The Canadian Striker is a hungry young band intent on riding the wave of retro heavy/speed metal to its natural course, but unlike a few of their less interesting peers (White Wizzard, Cauldron, etc), they've actually got some serious talent in this department. I wouldn't place them yet on the level of Sweden's Enforcer, who I believe to have this entire 'movement' in their pockets, but they know how to rock a track, and there is very little posing involved. In other words, this is not a band who have sat around thinking how to act stupid and dress appropriately in some archaic fashion sense, but they dress like themselves and take the time out to fashion some actual songs of note.
These are not exactly timeless hymns, mind you, but I felt fairly satisfied in listening through the entirety of Eyes in the Night. The titles do feel streamlined with the whole 80s package, and the music feels like the natural product of some clash between higher paced NWOBHM and the American band Riot's boundless hard rocking energy, but this would probably only bother you if you were born within the past 20-25 years, and even then, most of the crowd clutching on to this wave of bands (in particular the mediocre White Wizzard) seem to be younger guys exploring the style for the first time. Hey, all the power to them! I dream of days I can encounter these kids at the local shopping center, and they will approach me with praises of Saxon and Angel Witch rather than the latest 3 Inches of Blood and Trivium garbage. I long for such a glorious future!
Eyes in the Night is all new material, nothing overlapping with last year's Road Warrior EP, and I feel the writing has taken a turn for the better. Tracks like "Eyes of the Night" and "Voice of Rock" open a portal to some parallel universe in which Mike Dimeo (of Riot fame) once fronted the British band Grim Reaper, and I will admit to banging my head to these and more, sending the headphones skittering across on numerous occasions. Dan Cleary's got a great attack that you simply do not hear often in this generation, and the leads are fluid and carefully composed. But perhaps the best track on the album is the opener "Full Speed or No Speed", a soaring example of North American speed metal, despite the obvious glitter and self-referential, unnecessary genre references in the lyrics. "The White Knight" has some screaming, scorching Zakk Wylde-like melodic fills and "We Don't Play By the Rules" is uplifting in much the same way as the large host of early to mid-80s Raven rockers.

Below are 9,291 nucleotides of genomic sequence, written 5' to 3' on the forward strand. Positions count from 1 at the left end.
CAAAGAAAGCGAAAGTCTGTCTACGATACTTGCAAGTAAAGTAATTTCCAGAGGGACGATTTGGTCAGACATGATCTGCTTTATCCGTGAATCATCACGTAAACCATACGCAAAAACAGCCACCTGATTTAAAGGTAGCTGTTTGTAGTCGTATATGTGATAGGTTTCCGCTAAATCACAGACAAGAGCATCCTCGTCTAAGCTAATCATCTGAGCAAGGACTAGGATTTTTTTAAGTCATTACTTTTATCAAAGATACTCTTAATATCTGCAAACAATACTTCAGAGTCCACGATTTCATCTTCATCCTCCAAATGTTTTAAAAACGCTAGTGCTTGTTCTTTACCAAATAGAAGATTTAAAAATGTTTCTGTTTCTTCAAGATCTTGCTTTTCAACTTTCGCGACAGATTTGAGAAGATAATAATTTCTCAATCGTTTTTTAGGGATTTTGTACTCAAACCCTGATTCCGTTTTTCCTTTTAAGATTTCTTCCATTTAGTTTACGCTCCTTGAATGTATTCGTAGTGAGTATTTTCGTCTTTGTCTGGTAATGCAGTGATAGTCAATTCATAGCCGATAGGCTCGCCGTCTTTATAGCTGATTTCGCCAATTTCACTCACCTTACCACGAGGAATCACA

Best of all, the album is not subdued by some shitty ballad, a characteristic most of these bands feel they must adhere to. Striker flies like an eagle from beginning to end, and though I won't say the songs are hooky enough to stick with you long after your exposure to them at a cranked volume, it's difficult to sit or stand still while in the actual process of listening. They grab their beloved era by the balls and hang on tight, without the annoying spandex and hairspray. This is not about reliving the Sunset Strip and picking up chicks that look less effeminate than you do, it's about metal music. The Tygers of Pan Tang might want their album art back, but fuck if I don't want it spray painted on my van.
Verdict: Win [7.75/10]